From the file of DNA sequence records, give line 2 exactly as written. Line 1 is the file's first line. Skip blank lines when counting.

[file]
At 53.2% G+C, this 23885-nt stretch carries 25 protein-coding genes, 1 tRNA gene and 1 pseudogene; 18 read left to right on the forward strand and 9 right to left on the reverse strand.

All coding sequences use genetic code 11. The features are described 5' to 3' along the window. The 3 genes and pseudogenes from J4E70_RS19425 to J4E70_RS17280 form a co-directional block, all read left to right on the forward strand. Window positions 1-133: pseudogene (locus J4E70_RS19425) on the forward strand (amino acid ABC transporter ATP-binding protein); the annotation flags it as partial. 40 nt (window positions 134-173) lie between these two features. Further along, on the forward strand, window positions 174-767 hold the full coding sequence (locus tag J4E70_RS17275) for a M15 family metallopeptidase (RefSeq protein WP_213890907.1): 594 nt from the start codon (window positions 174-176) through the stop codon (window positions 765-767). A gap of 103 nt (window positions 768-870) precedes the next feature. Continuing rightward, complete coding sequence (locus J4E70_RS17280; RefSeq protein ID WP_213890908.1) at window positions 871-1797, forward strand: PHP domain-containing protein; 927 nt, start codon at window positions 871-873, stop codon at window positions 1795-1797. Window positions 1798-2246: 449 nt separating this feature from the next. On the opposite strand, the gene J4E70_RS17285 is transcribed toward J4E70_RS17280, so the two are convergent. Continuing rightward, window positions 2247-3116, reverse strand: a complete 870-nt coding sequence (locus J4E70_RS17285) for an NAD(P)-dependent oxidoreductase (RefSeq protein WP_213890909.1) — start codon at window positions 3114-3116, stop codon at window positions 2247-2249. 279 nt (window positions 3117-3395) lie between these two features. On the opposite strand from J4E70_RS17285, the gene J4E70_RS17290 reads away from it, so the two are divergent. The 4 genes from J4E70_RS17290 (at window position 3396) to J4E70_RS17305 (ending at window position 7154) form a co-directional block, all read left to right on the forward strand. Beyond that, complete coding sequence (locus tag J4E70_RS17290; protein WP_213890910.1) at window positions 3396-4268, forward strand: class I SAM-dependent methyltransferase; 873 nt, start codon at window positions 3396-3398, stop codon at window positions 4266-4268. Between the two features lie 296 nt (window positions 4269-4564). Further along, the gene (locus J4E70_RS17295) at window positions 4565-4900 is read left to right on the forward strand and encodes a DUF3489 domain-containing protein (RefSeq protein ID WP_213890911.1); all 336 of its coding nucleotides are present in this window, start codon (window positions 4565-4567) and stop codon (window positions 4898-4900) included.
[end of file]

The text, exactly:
All coding sequences use genetic code 11. The features are described 5' to 3' along the window. The 3 genes and pseudogenes from J4E70_RS19425 to J4E70_RS17280 form a co-directional block, all read left to right on the forward strand. Window positions 1-133: pseudogene (locus J4E70_RS19425) on the forward strand (amino acid ABC transporter ATP-binding protein); the annotation flags it as partial. 40 nt (window positions 134-173) lie between these two features. Further along, on the forward strand, window positions 174-767 hold the full coding sequence (locus tag J4E70_RS17275) for a M15 family metallopeptidase (RefSeq protein WP_213890907.1): 594 nt from the start codon (window positions 174-176) through the stop codon (window positions 765-767). A gap of 103 nt (window positions 768-870) precedes the next feature. Continuing rightward, complete coding sequence (locus J4E70_RS17280; RefSeq protein ID WP_213890908.1) at window positions 871-1797, forward strand: PHP domain-containing protein; 927 nt, start codon at window positions 871-873, stop codon at window positions 1795-1797. Window positions 1798-2246: 449 nt separating this feature from the next. On the opposite strand, the gene J4E70_RS17285 is transcribed toward J4E70_RS17280, so the two are convergent. Continuing rightward, window positions 2247-3116, reverse strand: a complete 870-nt coding sequence (locus J4E70_RS17285) for an NAD(P)-dependent oxidoreductase (RefSeq protein WP_213890909.1) — start codon at window positions 3114-3116, stop codon at window positions 2247-2249. 279 nt (window positions 3117-3395) lie between these two features. On the opposite strand from J4E70_RS17285, the gene J4E70_RS17290 reads away from it, so the two are divergent. The 4 genes from J4E70_RS17290 (at window position 3396) to J4E70_RS17305 (ending at window position 7154) form a co-directional block, all read left to right on the forward strand. Beyond that, complete coding sequence (locus tag J4E70_RS17290; protein WP_213890910.1) at window positions 3396-4268, forward strand: class I SAM-dependent methyltransferase; 873 nt, start codon at window positions 3396-3398, stop codon at window positions 4266-4268. Between the two features lie 296 nt (window positions 4269-4564). Further along, the gene (locus J4E70_RS17295) at window positions 4565-4900 is read left to right on the forward strand and encodes a DUF3489 domain-containing protein (RefSeq protein ID WP_213890911.1); all 336 of its coding nucleotides are present in this window, start codon (window positions 4565-4567) and stop codon (window positions 4898-4900) included.